Individuals learn leadership lessons in the most individual ways and often at unpredictable times.
I was facilitating a high potential leadership team program when one of the participants interrupted me and blurted out, “I get it! I finally get it!” The class came to a halt. I turned to him and said, “What is it you get?”
The participant, Ethan, started to explain that he now understood the implications of a communication principle we had covered months ago. He said, “I just realized that I am the problem in the group I lead. I never understood why my teammates could not process issues and make decisions as quickly as me. It drove me nuts, so I would take charge and start telling them what to do instead of asking what they thought we should do. They are nice people to work with, but so frustrating at times.”
The Enemy Within
Ethan had come face to face with his strongest opposing force—himself. It was an illuminating moment for him (and the class) as he realized his actions were getting in the way of being an effective leader.
I could see that he was processing years of needless frustration, so I seized the opportunity to create a coaching moment:
“Ethan, what have you discovered about yourself?”
He responded profoundly, “I realize now that I have been overplaying a strength that I thought would bring me faster results. I have a Dominant communication pattern. It’s who I am. I am really time- and task-oriented. I am not as interested in feelings and relationships at work.
“I also realize that most of my team members have an Amiable communication pattern. They are very different from me in how they solve problems and make decisions—I prefer to make decisions quickly with less data, but my team is not as comfortable taking that risk. They often fuss over things and don’t seem to have any time boundaries. When I see this happen, I can’t stop myself from stepping in and taking over. I feel like I have to keep the ball moving forward.”
“I realize now that I disempower the team with those actions. The sad thing is that most of our decisions are not urgent and certainly not life threatening.”
I urged him on: “What modifications can you make in that situation?”
His response was what I was hoping for. “I need to relax and have more patience. Instead of dominating a situation I feel isn’t getting resolved quickly enough, I need to lower my assertiveness. I need to get more comfortable coaching my team through a decision-making process using questions—I think this might help the team process faster and learn how to make quicker decisions. That would also force me to listen to their ideas and concerns. As hard as this is for me to do, I think it would empower team to be more decisive and maybe more comfortable telling me the way things really are.”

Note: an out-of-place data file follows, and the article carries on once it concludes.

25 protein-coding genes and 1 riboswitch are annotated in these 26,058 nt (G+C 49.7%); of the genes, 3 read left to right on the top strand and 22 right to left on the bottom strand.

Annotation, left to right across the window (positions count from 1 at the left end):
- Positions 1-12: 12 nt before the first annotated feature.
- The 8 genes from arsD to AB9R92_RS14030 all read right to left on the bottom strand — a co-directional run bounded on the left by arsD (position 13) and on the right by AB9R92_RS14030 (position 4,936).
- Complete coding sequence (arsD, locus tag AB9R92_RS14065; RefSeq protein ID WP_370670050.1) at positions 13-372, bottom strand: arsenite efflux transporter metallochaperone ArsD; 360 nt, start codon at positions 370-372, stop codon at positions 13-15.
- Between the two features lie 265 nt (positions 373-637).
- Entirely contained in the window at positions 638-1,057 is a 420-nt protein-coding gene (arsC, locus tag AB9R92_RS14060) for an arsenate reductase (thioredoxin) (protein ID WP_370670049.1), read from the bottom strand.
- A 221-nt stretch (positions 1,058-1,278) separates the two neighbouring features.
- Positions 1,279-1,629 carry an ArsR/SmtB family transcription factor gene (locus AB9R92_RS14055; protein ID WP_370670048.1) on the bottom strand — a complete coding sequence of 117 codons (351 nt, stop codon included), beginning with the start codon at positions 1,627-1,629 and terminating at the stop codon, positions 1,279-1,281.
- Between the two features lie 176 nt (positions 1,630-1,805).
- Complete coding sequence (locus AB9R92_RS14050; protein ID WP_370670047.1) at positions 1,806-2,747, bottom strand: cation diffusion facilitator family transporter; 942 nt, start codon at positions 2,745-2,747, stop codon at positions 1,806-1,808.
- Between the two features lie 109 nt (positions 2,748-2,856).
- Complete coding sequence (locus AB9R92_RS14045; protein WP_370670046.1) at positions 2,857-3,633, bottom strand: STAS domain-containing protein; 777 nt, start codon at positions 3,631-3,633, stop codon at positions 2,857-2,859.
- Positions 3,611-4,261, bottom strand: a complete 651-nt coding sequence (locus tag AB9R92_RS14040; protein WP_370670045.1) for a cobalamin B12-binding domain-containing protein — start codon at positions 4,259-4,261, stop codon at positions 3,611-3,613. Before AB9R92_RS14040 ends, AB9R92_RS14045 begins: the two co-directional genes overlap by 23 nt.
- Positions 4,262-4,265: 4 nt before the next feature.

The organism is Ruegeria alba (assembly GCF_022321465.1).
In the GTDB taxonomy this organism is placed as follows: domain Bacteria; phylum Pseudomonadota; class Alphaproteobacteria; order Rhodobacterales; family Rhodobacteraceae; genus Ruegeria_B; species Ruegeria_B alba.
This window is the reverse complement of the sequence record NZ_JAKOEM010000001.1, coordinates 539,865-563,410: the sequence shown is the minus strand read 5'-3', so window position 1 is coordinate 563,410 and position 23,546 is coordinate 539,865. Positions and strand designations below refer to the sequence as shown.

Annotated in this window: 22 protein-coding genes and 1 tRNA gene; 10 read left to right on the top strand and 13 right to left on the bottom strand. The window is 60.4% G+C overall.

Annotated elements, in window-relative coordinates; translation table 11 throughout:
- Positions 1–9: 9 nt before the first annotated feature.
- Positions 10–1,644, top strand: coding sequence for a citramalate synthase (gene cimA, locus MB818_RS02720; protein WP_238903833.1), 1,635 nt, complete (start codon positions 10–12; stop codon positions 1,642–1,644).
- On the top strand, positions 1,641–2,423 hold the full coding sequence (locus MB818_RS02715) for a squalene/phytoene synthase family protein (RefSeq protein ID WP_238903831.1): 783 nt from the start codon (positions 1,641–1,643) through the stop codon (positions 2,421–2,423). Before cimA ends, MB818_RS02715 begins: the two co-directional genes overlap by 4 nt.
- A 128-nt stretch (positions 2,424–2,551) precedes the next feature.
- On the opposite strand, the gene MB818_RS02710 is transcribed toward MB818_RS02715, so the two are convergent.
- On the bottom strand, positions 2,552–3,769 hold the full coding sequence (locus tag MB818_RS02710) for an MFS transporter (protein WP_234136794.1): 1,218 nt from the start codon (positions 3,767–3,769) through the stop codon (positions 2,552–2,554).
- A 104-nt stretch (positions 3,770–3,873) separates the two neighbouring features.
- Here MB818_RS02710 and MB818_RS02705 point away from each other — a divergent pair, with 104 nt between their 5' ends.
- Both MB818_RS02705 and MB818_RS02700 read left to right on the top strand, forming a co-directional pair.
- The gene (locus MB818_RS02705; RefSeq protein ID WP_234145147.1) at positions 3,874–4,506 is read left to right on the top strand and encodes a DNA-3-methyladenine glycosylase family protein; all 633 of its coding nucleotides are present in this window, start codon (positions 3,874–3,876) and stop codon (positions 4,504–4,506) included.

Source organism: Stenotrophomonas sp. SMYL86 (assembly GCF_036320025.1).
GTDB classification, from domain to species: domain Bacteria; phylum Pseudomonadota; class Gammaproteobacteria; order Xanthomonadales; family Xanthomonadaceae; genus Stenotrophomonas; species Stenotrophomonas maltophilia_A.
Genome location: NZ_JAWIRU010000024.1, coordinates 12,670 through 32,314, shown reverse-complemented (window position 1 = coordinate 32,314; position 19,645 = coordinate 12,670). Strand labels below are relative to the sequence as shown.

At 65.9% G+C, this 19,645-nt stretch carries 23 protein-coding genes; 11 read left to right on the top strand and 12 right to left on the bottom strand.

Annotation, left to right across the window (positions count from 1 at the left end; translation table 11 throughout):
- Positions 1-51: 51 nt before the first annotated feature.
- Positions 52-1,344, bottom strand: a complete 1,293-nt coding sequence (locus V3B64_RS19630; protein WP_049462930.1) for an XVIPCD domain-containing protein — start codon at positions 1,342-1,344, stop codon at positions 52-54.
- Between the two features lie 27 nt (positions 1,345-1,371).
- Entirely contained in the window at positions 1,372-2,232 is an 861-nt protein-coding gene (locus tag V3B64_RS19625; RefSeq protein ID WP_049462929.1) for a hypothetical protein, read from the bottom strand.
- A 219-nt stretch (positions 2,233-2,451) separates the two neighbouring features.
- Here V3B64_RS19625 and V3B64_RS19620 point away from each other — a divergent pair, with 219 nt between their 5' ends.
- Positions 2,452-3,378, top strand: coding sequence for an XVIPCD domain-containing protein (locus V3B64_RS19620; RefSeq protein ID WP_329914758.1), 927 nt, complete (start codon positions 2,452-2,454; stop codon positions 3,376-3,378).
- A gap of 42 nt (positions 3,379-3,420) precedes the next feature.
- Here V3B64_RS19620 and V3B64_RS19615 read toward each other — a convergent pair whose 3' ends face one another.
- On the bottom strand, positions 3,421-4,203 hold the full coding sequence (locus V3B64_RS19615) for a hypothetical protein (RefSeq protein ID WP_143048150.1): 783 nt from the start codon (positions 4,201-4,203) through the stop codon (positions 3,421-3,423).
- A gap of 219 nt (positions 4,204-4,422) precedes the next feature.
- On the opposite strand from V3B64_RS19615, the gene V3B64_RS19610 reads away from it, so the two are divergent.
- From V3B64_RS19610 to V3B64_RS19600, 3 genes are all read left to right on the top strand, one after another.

The class surprised me with a round of applause for Ethan. Then I realized that they had just witnessed what they thought was an improbable transformation of a colleague. It was a very inspiring and satisfying moment for me and the group.
From Insights to Action
I was thrilled to see Ethan’ progress, but knew that these breakthroughs are most effective when they are supported by an action plan. I asked Ethan if he could take on an assignment to teach us further.
His assignment was to act on his revelation—to engage his team in ways that he had described—then to return to the next workshop and report the outcome.
Ethan did so and proved that “do it my way” leaders can modify their communication pattern and value the new perspectives that come as a result.
He reported that his more Amiable team turned out to be great problem solvers once he stopped overplaying his strength. His lower-assertive coaching approach helped his team open up. They needed more time and space to process—time and space he is now more willing to give them once he saw how effectively it empowered them to deliver results.
I asked Ethan one final question. “Was making small, temporary adjustments to the way you communicate to your team a waste of your time? Did it slow down progress, or slow down the ‘ball’ you were so anxious to keep rolling?”
Perhaps this was his greatest revelation. “It defies logic, but in many instances taking a bit more time to adapt to the communication patterns of my team actually saved me time and I tend to get better outcomes when I do.”
The Burden of Dominants
The reason I share this story is because Dominant bosses need to be self-aware with how they interact with others.
Until they recognize the impact they have on others through their communication, they’re failing to fulfill the potential of their leadership, and are missing out on maximizing important knowledge and talents from their team members.
Connecting With People
Great leaders have empathy. Empathy enables the leader to understand, relate to, and “connect” with a greater variety of people. Relating to others begins with seeing different sides of yourself and others.
The “connecting” process includes:
- Self-awareness of how your communication strengths can become your weaknesses when overplayed at the wrong time.
- Understanding the Communication Patterns of others.
- Temporarily modifying your Communication Pattern to meet the needs of others.
Armed with this self-awareness, understanding, and the ability to make temporary modifications, the Dominant boss will become a more versatile and impactful leader with greater ability to truly lead.
Funny thing–when Dominant bosses figures this out, they typically get more of what they want from others: faster results and better outcomes!
Learn more about Dominant Communication Patterns:
Do you think you may be a dominant communicator (or do you know someone who is)? This article by Leadership Choice President, Brett Walker discusses how to connect better with highly-assertive leaders.